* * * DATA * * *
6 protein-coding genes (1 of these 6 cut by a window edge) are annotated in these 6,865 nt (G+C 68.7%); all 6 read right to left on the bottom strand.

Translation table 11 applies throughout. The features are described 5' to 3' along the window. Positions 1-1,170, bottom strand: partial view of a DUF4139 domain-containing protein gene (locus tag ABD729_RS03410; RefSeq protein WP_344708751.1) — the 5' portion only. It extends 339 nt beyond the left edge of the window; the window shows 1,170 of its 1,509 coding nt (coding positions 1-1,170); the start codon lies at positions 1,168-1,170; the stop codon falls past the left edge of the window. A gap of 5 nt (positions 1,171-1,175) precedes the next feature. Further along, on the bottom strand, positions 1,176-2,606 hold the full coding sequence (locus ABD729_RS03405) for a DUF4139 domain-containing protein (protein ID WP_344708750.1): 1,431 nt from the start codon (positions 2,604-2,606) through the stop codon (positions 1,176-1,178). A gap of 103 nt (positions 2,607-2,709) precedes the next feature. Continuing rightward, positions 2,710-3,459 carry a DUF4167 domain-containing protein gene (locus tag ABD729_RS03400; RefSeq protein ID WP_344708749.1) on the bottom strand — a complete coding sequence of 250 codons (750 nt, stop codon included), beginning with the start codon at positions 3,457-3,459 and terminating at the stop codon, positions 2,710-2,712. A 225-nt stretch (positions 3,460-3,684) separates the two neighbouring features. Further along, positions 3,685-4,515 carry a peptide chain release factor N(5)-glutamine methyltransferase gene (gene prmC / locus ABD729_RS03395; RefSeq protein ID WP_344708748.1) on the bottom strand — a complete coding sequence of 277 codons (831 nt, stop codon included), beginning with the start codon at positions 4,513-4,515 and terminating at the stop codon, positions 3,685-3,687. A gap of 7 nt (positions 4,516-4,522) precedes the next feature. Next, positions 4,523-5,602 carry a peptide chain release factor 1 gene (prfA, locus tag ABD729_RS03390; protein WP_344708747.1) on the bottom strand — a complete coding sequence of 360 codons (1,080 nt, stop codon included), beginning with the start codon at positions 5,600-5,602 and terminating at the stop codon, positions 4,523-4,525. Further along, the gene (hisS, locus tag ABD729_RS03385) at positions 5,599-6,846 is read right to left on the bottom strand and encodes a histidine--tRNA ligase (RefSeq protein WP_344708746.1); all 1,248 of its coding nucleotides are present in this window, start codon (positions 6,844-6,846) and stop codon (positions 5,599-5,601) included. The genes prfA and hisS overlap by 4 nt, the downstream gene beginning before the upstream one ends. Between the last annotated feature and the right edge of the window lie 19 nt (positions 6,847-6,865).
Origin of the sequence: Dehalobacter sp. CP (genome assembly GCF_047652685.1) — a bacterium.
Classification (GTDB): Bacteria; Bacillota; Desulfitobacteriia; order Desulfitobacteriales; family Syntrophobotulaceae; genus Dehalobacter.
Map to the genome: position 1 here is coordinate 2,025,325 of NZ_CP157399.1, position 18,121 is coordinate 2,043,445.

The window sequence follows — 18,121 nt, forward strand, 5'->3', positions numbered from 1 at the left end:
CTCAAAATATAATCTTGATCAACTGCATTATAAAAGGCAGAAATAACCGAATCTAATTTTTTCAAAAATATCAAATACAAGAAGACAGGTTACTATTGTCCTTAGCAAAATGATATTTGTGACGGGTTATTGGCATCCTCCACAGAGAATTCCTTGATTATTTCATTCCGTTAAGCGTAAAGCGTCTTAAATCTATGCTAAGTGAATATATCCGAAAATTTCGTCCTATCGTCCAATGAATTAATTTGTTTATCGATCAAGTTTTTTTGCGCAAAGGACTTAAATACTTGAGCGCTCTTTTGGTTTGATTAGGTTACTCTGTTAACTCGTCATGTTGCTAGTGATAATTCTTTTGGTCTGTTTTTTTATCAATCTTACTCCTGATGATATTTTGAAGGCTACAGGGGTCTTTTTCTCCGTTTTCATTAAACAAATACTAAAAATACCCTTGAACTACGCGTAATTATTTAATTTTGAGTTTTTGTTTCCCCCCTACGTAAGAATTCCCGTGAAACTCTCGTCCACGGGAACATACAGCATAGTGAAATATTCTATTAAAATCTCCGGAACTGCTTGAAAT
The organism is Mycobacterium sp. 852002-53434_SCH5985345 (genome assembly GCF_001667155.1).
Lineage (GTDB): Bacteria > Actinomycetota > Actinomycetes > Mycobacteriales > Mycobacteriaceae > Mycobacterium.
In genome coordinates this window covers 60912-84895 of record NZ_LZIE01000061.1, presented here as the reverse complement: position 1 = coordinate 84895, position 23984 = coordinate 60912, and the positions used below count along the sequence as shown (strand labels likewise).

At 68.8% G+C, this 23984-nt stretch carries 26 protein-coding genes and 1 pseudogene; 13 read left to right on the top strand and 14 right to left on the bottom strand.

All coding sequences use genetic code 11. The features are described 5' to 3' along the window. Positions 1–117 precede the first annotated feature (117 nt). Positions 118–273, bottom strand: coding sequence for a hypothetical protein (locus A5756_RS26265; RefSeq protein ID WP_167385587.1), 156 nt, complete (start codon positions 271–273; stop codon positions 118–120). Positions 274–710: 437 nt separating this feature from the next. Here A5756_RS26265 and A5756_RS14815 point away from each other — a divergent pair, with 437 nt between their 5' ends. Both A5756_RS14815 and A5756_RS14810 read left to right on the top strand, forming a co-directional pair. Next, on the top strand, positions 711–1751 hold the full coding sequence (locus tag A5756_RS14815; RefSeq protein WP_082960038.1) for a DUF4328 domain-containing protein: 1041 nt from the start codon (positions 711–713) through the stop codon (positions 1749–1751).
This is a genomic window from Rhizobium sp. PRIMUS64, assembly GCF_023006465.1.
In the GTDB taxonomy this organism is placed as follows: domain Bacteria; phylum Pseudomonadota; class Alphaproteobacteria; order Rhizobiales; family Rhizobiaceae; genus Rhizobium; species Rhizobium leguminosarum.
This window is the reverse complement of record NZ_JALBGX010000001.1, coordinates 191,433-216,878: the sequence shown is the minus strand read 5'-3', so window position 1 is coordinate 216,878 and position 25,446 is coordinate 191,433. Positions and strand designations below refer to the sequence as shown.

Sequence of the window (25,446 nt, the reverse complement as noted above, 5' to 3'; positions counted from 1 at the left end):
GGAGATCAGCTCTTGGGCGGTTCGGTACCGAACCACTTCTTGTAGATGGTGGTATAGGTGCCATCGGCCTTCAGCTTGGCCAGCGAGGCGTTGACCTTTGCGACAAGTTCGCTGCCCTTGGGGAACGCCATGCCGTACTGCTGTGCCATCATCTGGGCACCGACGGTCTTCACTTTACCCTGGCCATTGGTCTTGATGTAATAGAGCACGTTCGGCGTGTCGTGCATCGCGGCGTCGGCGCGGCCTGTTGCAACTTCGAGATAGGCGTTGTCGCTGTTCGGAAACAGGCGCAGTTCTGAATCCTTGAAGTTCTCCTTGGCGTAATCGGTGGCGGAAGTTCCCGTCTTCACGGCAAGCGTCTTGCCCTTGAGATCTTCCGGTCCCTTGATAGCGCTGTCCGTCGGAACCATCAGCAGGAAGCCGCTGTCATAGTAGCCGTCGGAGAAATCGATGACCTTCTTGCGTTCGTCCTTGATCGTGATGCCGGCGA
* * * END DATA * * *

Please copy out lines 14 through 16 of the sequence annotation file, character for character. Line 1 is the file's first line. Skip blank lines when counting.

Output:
In the GTDB taxonomy this organism is placed as follows: domain Bacteria; phylum Pseudomonadota; class Alphaproteobacteria; order Rhizobiales; family Rhizobiaceae; genus Rhizobium; species Rhizobium leguminosarum.
This window is the reverse complement of record NZ_JALBGX010000001.1, coordinates 191,433-216,878: the sequence shown is the minus strand read 5'-3', so window position 1 is coordinate 216,878 and position 25,446 is coordinate 191,433. Positions and strand designations below refer to the sequence as shown.

Sequence of the window (25,446 nt, the reverse complement as noted above, 5' to 3'; positions counted from 1 at the left end):